The Fresh Loaf

A Community of Amateur Bakers and Artisan Bread Enthusiasts.

A Rose for Christmas

breadsong's picture

A Rose for Christmas

Happy holidays everyone!

This is a take on Guro’s lovely Caucasian Bread – a Christmas version, colored red, with sun-dried tomato pesto
for the filling :^)

There was a lovely round-up of Roses in this post (so many pretty breads featured!, which got me thinking about savory fillings and flavors for this bread).


Here's the recipe for the sun-dried tomato pesto (makes more than you will need for the rose bread):
Place in food processor and process until you have a smooth paste:
1 cup sun-dried tomatoes (preserved in oil, but drained)
2 cloves garlic, crushed
1/4 cup sliced almonds
2 Tablespoons chopped parsley
1/8 to 1/4 cup grated asiago or parmesan cheese

Add 1 Tablespoon olive oil, 1/2 teaspoon kosher salt, 3 drops Tabasco sauce, and 1/2 cup real mayonnaise.
Process again until smooth. Adjust salt to taste. Transfer to bowl, cover and refrigerate until ready to use.
The recipe called for a bit more olive oil, but I held back, not wanting to make the pesto too thin (concerned it might run out during proofing and baking).

This is my interpretation of Guro's formula. I kept hydration to 63% as I liked how that worked when making
Julia's rose bread, and reduced the yeast as I was going for a longer, overnight fermentation.
I used half of the dough to make the rose, and saved the other half to make something else.

Flour counter; roll dough to 15"x20".
Cover dough with 190g of sun-dried tomato pesto, leaving a clean border (about 1/4").

Roll up from long side;  brush flour off of dough as you roll

Cut in half lengthwise (used a serrated knife).   
Fold open to expose the layers. Pick up one piece and lay over the second piece, forming an 'X' shape, keeping the cut sides facing up.

Twist the pieces to form one long rope  Coil the rope to form the rose

Proof for about one hour. Some of the olive oil might leak out during proofing

Bake at 350F for 25-30 minutes, or until 195F internal temperature is reached, turning loaf for even browning or covering with foil to prevent overbrowning, if needed.

 a colorful, flavorful crumb! :^)


Thank you, Guro! This was a fun and very delicious bread to make. It had the aroma of a really good pizza,
while it was cooling.
I was regretting not having any fresh oregano to add to either the dough, or the pesto!
Something to look forward to, for next time, although the bread had wonderful flavor as is.

Happy baking everyone!
:^) breadsong

Submitted to YeastSpotting :^)



breadsong's picture

I tried this with a cinnamon roll filling once. It was delicious.
The dough was placed in a heart-shaped springform pan after shaping 

 A rose version of this would be very pretty!
Thanks, and happy baking,
:^) breadsong


Knead2Know's picture

This was my go at a sweet version yesterday. I used Bertinet's sweet dough recipe and a simple sugar, butter and cinnamon filling. 

I dusted it with icing sugar to serve and it looked lovely.

If it is your first go with the shape I would cut the hydration a little bit to make it a bit easier to shape at the end.

breadsong's picture

That is so, so beautiful! :^)

Windischgirl's picture

We ended up with a basil version on Saturday, for my son's birthday--it disappeared!  I made it without the overnight rest and the dough was rather slack (I think the pesto also made the dough a bit slippery).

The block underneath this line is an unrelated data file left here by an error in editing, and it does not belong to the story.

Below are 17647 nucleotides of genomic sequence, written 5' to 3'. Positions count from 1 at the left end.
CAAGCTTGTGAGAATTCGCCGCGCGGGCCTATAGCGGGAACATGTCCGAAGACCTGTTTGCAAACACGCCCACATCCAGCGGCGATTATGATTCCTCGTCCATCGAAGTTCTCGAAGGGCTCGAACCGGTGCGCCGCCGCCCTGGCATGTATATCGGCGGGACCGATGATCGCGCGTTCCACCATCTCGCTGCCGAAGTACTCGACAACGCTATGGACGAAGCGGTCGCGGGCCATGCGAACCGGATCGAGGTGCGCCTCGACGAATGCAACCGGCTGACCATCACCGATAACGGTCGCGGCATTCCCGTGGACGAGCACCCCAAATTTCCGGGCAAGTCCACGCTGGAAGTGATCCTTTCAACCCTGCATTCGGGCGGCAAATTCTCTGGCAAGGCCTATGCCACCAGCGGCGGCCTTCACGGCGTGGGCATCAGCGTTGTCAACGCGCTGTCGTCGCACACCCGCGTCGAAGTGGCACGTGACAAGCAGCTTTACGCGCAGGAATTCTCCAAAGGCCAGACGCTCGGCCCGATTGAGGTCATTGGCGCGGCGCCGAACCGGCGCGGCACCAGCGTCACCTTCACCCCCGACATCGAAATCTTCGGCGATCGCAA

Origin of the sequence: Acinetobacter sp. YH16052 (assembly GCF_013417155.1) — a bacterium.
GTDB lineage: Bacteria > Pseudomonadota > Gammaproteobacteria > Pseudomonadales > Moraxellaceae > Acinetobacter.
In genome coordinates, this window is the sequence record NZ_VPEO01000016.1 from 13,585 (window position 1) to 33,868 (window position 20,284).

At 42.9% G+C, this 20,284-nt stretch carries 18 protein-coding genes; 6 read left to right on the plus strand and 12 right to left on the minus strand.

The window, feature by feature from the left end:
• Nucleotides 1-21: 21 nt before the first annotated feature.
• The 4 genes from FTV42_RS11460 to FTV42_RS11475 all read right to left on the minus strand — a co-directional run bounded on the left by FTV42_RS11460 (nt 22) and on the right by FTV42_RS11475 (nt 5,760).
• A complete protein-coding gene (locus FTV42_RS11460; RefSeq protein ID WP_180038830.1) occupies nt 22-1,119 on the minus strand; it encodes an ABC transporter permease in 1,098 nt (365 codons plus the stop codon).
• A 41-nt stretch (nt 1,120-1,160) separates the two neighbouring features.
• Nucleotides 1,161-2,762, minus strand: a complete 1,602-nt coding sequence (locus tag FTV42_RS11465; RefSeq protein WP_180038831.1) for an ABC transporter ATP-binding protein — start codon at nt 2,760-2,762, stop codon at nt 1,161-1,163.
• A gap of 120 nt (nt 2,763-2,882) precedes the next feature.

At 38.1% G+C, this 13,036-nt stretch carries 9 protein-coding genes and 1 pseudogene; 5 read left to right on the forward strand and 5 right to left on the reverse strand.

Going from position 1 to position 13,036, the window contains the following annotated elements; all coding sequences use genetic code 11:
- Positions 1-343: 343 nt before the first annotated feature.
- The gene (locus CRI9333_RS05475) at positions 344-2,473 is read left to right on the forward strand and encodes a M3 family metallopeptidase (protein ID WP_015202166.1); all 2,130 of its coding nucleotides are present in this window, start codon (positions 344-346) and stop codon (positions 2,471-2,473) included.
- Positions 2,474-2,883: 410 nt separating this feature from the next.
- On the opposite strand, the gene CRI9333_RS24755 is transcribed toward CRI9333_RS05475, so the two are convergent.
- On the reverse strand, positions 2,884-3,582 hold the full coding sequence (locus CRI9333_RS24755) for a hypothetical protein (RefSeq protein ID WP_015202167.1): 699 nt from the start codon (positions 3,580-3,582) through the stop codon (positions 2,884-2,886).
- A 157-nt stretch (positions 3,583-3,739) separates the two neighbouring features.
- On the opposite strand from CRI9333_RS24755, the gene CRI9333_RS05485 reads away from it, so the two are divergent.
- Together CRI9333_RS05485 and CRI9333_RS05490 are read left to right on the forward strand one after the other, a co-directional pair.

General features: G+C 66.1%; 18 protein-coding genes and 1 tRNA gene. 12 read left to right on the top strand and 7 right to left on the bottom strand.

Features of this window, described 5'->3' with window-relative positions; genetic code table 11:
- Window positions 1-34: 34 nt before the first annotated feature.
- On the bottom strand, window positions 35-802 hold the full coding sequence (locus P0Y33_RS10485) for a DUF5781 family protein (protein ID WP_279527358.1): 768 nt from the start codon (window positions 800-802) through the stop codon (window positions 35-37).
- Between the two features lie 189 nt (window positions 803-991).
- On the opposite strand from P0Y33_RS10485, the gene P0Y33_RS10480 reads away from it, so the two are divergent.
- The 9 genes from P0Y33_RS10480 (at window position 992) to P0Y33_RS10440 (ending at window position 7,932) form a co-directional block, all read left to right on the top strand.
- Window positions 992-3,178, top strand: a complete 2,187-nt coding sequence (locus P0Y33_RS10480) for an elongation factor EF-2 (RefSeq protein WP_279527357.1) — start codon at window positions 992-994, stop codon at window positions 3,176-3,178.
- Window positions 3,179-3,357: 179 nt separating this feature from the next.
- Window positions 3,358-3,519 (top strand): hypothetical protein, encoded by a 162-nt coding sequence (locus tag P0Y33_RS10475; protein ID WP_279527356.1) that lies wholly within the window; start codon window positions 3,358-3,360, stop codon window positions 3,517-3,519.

The second half of the dough did have a rest overnight in a cold garage and I filled it with a mixture of brown sugar, cinnamon, and the last of the butter in the house (you can imagine I heard about that one!) yesterday.  The overnight rest did make the dough a bit easier to the filling was a little firmer.

We ended up baking the dough at 375-400F for more than 30 min to get the proper browning--internal temperature was 195F.

I had a bite of the cinnamon rose before that was inhaled by my family too.

Now to get hubby to download the pics for me!

breadsong's picture

Thanks for the update :^)              
Glad everyone there enjoyed them, savory and sweet!
:^) breadsong

sgregory's picture

Here is my sweet version.  Using equal parts of butter, almonds, and brown sugar.  Food processed until it was smooth.  Added some sliced almonds on top to finish it off for baking.   Very nice flavor.  It was rich and complex without being overly sweet.

breadsong's picture

Double yum, almond and caramel... you've got me thinking, maybe some sort of salted caramel filling might be possible for this bread.
I've tried salted caramel as a glaze on top of bread, but incorporating it into a filling... that's a lovely thought!
Thanks so much for the photo, and inspiration - your bread looks absolutely delicious.
:^) breadsong

dabrownman's picture

My apprentices version  of Breadsong's Christmas Rose.  A sun dried tomato rope split, with a basil rope split, then one split each braided together to make (2) red and green ropes then formed into a Christmas Rose .  I made the ropes from the long side instead of the short side by mistake so the rose is a little Frisbee like - hopefully it will puff itself up some before the oven  heat arrives:-)


breadsong's picture

Hi dabrownman :^)
I knew your rose was going to be something really special! - *love* the colors and how you combined the flavors.
You and your apprentice did a really lovely job - this bread looks so festive.
So happy to see what you've made and thanks for sharing the photo!
:^) breadsong

hanseata's picture

A really festive bread for Christmas! And a great inspiration.

Happy New Year!


breadsong's picture

Thank you, Karin. Wishing you the very best for the New Year, too!
Can't wait to see what's on your 2013 baking list...any breads you've got picked out will certainly be beautiful,
and interesting.
:^) breadsong